Citizens have been reading for months about problems with the so-called “rate freeze” bill that was passed in 2015, and the General Assembly is now trying to fix it. A straight repeal of the 2015 measure failed in both houses, leaving only HB 1558 as a possible alternative. But that bill was fundamentally flawed when first introduced; it permitted utilities to keep much of their “overearnings” and left them largely free of State Corporation Commission (SCC) oversight. While the efforts of environmental and consumer groups made the bill that was considered on the House floor on Mondayand Tuesday noticeably better, it remained seriously deficient in several categories, including provisions that would have allowed the utility companies to enhance their profits with the so-called “double count” or “double dip.” [Read more…]
One of the most significant bills of this session is HB1558, which would repeal the Utility Rate Freeze Bill of 2015. There has been much confusion and controversy about what the bill does, and does not, actually do. Many of you are aware that in 2015, in response to concerns about possible rate increases in the aftermath of passage of the federal Clean Power Plan, a bill was passed to prevent increases by freezing electricity rates for several years. That bill also removed the State Corporation Commission (SCC) from its role in reviewing rates until 2022.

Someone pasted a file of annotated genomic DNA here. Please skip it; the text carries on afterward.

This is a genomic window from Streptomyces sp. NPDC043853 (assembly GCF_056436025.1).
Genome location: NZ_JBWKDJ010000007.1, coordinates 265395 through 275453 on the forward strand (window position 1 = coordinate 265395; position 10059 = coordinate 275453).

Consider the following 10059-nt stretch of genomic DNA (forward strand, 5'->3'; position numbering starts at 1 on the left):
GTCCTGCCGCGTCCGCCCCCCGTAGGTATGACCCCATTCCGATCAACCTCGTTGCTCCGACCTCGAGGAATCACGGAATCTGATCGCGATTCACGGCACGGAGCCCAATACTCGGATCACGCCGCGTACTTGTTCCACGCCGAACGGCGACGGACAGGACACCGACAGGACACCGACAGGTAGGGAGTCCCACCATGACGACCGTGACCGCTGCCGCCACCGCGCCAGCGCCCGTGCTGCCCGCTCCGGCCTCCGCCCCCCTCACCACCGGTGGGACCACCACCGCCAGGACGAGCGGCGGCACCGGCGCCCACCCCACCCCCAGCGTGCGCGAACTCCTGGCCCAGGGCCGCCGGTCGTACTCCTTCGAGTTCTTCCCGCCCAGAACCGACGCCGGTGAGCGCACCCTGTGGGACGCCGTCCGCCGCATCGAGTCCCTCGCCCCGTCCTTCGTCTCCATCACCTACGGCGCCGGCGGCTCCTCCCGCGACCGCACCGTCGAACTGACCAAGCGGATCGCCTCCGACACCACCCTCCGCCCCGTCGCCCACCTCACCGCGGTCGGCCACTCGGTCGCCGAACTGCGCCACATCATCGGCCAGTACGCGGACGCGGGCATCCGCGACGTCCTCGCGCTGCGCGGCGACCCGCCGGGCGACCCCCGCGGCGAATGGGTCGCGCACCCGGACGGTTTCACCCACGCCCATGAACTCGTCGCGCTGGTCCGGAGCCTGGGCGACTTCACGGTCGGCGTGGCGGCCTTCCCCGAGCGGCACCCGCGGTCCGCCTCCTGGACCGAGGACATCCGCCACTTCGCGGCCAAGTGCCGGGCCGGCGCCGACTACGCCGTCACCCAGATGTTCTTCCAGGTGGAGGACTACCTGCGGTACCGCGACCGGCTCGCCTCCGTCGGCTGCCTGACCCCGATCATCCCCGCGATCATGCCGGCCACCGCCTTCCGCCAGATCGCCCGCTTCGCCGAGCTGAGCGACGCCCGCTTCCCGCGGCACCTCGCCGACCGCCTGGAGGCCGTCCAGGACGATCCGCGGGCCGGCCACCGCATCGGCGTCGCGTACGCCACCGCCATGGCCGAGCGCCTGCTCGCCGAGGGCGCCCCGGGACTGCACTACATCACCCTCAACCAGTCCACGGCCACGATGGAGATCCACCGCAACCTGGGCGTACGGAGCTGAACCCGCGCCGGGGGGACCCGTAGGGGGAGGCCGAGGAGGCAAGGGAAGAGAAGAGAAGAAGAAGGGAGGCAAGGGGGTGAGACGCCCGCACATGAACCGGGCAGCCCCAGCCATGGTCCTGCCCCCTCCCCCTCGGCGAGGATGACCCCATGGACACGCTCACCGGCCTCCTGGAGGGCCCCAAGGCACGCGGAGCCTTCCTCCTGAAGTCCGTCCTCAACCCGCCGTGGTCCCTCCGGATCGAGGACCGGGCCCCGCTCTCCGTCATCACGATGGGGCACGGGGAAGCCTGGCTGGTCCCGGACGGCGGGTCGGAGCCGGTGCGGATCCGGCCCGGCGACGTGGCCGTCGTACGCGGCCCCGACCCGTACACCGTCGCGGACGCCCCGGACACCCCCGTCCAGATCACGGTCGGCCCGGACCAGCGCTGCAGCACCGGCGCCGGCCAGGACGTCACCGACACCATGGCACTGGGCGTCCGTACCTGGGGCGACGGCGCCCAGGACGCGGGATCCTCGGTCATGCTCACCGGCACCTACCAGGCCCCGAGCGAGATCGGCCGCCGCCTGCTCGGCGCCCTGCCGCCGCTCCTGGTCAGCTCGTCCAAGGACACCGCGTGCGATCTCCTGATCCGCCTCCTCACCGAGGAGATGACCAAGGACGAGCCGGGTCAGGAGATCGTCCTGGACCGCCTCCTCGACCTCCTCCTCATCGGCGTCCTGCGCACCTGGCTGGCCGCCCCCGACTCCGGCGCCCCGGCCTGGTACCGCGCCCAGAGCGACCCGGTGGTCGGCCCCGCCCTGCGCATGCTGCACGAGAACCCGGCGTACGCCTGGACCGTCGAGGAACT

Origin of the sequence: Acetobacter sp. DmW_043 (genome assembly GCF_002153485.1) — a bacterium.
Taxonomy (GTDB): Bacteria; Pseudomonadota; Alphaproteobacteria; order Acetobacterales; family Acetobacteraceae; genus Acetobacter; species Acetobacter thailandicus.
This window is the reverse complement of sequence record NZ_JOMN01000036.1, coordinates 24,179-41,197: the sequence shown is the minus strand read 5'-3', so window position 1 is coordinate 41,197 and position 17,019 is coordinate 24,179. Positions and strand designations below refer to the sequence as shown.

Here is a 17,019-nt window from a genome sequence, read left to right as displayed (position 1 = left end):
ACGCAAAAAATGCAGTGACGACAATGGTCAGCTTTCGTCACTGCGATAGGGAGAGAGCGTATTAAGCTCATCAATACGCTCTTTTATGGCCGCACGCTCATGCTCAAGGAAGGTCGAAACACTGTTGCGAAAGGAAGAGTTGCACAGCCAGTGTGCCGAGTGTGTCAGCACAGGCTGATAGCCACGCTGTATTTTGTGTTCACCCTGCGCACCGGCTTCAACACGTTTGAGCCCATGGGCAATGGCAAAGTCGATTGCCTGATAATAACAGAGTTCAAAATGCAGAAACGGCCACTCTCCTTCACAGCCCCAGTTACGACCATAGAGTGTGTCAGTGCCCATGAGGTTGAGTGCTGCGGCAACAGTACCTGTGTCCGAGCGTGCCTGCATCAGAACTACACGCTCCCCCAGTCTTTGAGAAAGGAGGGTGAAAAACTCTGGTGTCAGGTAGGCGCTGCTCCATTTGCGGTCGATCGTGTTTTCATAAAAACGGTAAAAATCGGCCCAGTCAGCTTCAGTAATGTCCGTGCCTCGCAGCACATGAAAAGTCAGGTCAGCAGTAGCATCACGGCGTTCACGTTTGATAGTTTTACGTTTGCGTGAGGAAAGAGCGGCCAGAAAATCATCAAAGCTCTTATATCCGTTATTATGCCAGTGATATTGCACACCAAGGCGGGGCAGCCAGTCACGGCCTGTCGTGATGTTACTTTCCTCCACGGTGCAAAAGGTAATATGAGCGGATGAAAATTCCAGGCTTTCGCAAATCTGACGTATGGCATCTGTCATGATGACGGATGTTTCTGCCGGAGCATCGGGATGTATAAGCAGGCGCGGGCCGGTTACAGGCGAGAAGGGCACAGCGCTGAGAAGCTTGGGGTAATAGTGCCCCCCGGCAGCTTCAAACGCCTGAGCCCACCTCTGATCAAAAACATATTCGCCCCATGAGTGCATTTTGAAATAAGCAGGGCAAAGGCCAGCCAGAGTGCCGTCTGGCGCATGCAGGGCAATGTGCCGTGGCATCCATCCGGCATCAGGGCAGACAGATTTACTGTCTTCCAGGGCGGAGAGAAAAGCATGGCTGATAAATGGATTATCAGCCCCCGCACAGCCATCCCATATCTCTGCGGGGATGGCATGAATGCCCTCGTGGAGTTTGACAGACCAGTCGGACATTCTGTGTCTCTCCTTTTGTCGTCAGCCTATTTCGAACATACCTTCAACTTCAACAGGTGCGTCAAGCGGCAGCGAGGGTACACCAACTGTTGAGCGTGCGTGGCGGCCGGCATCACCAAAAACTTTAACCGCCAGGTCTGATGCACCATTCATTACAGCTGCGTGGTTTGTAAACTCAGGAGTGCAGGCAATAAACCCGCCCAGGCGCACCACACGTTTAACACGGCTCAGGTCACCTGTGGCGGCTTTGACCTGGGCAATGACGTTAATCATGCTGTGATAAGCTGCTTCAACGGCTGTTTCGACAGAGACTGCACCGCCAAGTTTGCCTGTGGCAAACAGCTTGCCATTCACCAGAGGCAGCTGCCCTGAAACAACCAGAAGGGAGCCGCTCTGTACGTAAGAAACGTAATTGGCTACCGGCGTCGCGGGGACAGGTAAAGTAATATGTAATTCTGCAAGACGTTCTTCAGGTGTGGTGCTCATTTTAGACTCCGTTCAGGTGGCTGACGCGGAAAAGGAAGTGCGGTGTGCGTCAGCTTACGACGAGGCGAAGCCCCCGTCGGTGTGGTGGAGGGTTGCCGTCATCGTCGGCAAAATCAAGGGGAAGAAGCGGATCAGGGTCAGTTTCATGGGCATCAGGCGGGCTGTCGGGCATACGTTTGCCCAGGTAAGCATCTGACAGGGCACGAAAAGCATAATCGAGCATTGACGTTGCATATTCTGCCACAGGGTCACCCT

Over the last several years, two big changes have happened. First, the Trump administration has unraveled the Clean Power Plan. Second, our major utilities have accumulated substantial “overearnings.” Most estimates place these overearnings at several hundred million dollars. There is no reason that these overearnings should not be returned to consumers.
In response to this, several bills were proposed that would undo the rate freeze and reinstate SCC oversight for Dominion and the other utilities. Straight repeal has been defeated, and only HB1558 has a chance of passage this Session. The question, then, is whether this bill will return any overearnings to consumers, and the extent to which the bill will lead to new investments in renewable energy availability and use, grid modernization, and weatherization improvements to save energy. [Read more…]
The session is now in its fourth week, and the pace has not let up as the deadline for crossover approaches. If you want to watch our work, you can find links to the live and archived versions of the floor sessions here, and committee sessions here.
GUNS AND WAR MEMORIALS
Last Friday was Groundhog Day and we have again witnessed the defeat of most of the gun safety bills. These are often referred by the Speaker to a small subcommittee of largely rural legislators, where they are dispatched quickly in party-line votes. I had two bills (HB 1009 and HB 1019) that both met this fate. The first was a bill to add the City of Charlottesville to a list of jurisdictions where semi-automatic weapons are not permitted in public spaces. The second was a bill to allow localities throughout the Commonwealth to prohibit the carrying of weapons and firearms into a permitted demonstration area. Both of these bills were filed in response to the events of August 11th and 12th. Each was defeated on 4 – 2 votes in a small subcommittee of the Militia, Police, and Public Safety Committee of the House. Similar bills have also died in the Senate, along with other gun safety measures.
My bill (HB 1225) to clarify the law related to war memorials met a similar fate in a different committee. [Read more…]